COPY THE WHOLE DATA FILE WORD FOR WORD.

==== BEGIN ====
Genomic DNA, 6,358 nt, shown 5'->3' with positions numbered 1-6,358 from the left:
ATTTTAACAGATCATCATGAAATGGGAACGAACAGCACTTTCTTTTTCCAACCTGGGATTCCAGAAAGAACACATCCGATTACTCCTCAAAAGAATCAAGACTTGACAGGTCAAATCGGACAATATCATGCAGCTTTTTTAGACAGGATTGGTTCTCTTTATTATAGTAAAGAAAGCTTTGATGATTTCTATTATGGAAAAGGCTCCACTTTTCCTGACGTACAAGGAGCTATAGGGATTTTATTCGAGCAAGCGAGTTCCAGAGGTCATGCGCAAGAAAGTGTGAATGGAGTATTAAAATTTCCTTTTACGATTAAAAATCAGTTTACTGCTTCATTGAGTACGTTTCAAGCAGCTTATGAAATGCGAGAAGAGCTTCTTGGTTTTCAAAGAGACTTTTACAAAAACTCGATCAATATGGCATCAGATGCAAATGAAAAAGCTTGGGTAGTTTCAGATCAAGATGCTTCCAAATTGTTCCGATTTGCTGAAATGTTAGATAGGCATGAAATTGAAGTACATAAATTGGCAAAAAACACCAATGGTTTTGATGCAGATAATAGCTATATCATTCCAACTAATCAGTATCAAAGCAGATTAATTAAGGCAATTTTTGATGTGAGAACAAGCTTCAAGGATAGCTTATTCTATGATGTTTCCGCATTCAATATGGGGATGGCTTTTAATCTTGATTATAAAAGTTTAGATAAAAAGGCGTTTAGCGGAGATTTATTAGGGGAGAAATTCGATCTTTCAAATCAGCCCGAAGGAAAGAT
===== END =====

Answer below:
Genomic DNA, 6,358 nt, shown 5'->3' with positions numbered 1-6,358 from the left:
ATTTTAACAGATCATCATGAAATGGGAACGAACAGCACTTTCTTTTTCCAACCTGGGATTCCAGAAAGAACACATCCGATTACTCCTCAAAAGAATCAAGACTTGACAGGTCAAATCGGACAATATCATGCAGCTTTTTTAGACAGGATTGGTTCTCTTTATTATAGTAAAGAAAGCTTTGATGATTTCTATTATGGAAAAGGCTCCACTTTTCCTGACGTACAAGGAGCTATAGGGATTTTATTCGAGCAAGCGAGTTCCAGAGGTCATGCGCAAGAAAGTGTGAATGGAGTATTAAAATTTCCTTTTACGATTAAAAATCAGTTTACTGCTTCATTGAGTACGTTTCAAGCAGCTTATGAAATGCGAGAAGAGCTTCTTGGTTTTCAAAGAGACTTTTACAAAAACTCGATCAATATGGCATCAGATGCAAATGAAAAAGCTTGGGTAGTTTCAGATCAAGATGCTTCCAAATTGTTCCGATTTGCTGAAATGTTAGATAGGCATGAAATTGAAGTACATAAATTGGCAAAAAACACCAATGGTTTTGATGCAGATAATAGCTATATCATTCCAACTAATCAGTATCAAAGCAGATTAATTAAGGCAATTTTTGATGTGAGAACAAGCTTCAAGGATAGCTTATTCTATGATGTTTCCGCATTCAATATGGGGATGGCTTTTAATCTTGATTATAAAAGTTTAGATAAAAAGGCGTTTAGCGGAGATTTATTAGGGGAGAAATTCGATCTTTCAAATCAGCCCGAAGGAAAGAT